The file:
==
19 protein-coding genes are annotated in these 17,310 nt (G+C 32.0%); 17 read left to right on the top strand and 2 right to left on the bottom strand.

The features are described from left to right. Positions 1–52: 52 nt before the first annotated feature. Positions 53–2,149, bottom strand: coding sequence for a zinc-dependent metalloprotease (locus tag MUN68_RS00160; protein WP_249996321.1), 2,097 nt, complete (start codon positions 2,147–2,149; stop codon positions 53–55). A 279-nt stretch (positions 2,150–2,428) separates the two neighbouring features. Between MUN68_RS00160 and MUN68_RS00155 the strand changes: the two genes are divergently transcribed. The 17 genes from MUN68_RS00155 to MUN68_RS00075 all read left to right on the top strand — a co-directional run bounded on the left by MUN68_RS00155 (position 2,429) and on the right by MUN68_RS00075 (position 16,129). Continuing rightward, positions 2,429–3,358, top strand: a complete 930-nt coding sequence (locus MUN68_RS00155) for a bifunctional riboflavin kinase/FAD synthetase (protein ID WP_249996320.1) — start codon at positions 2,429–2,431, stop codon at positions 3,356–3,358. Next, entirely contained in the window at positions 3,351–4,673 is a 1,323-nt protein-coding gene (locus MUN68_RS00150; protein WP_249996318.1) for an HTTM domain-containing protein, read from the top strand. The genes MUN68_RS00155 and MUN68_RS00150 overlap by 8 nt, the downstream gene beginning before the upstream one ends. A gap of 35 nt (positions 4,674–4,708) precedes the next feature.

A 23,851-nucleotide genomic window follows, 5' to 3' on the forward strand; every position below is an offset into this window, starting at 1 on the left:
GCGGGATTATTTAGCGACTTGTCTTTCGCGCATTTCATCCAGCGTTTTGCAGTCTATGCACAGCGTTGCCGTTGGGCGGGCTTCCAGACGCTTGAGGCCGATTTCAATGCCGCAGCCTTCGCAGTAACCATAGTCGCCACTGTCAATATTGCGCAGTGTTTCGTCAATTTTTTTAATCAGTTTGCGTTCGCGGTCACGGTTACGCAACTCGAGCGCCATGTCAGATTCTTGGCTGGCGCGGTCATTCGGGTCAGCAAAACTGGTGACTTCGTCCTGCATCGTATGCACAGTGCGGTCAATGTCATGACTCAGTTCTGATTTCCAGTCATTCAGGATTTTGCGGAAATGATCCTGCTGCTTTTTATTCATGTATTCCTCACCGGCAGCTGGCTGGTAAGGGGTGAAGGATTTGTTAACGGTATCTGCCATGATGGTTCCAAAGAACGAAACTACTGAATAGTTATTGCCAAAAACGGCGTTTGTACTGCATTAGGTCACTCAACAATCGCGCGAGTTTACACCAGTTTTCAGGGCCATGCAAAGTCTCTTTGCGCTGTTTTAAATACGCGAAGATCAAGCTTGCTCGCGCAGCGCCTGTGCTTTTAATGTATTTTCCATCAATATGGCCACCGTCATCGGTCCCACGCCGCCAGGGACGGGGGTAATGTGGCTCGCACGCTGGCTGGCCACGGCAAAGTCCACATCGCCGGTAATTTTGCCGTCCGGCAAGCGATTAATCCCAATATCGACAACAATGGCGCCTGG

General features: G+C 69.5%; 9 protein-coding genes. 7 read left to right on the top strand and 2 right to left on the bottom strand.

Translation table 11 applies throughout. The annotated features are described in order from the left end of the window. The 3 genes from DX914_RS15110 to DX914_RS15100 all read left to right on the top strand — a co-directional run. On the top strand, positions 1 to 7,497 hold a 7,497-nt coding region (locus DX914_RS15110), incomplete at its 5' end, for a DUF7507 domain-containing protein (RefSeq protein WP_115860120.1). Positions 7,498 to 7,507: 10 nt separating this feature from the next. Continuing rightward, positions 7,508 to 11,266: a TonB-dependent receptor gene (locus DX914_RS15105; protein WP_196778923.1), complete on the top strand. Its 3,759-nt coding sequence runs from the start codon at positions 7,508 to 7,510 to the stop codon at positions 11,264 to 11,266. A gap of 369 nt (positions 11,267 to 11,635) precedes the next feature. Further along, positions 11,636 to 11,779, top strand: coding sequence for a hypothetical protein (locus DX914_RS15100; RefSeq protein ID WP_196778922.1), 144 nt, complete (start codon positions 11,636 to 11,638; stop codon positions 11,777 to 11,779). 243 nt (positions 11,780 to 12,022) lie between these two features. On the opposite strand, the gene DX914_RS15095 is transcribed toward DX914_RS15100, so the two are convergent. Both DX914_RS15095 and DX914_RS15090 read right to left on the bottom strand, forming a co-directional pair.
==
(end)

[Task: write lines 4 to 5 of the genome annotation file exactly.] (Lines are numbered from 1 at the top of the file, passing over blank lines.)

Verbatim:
GCGGGATTATTTAGCGACTTGTCTTTCGCGCATTTCATCCAGCGTTTTGCAGTCTATGCACAGCGTTGCCGTTGGGCGGGCTTCCAGACGCTTGAGGCCGATTTCAATGCCGCAGCCTTCGCAGTAACCATAGTCGCCACTGTCAATATTGCGCAGTGTTTCGTCAATTTTTTTAATCAGTTTGCGTTCGCGGTCACGGTTACGCAACTCGAGCGCCATGTCAGATTCTTGGCTGGCGCGGTCATTCGGGTCAGCAAAACTGGTGACTTCGTCCTGCATCGTATGCACAGTGCGGTCAATGTCATGACTCAGTTCTGATTTCCAGTCATTCAGGATTTTGCGGAAATGATCCTGCTGCTTTTTATTCATGTATTCCTCACCGGCAGCTGGCTGGTAAGGGGTGAAGGATTTGTTAACGGTATCTGCCATGATGGTTCCAAAGAACGAAACTACTGAATAGTTATTGCCAAAAACGGCGTTTGTACTGCATTAGGTCACTCAACAATCGCGCGAGTTTACACCAGTTTTCAGGGCCATGCAAAGTCTCTTTGCGCTGTTTTAAATACGCGAAGATCAAGCTTGCTCGCGCAGCGCCTGTGCTTTTAATGTATTTTCCATCAATATGGCCACCGTCATCGGTCCCACGCCGCCAGGGACGGGGGTAATGTGGCTCGCACGCTGGCTGGCCACGGCAAAGTCCACATCGCCGGTAATTTTGCCGTCCGGCAAGCGATTAATCCCAATATCGACAACAATGGCGCCTGG

General features: G+C 69.5%; 9 protein-coding genes. 7 read left to right on the top strand and 2 right to left on the bottom strand.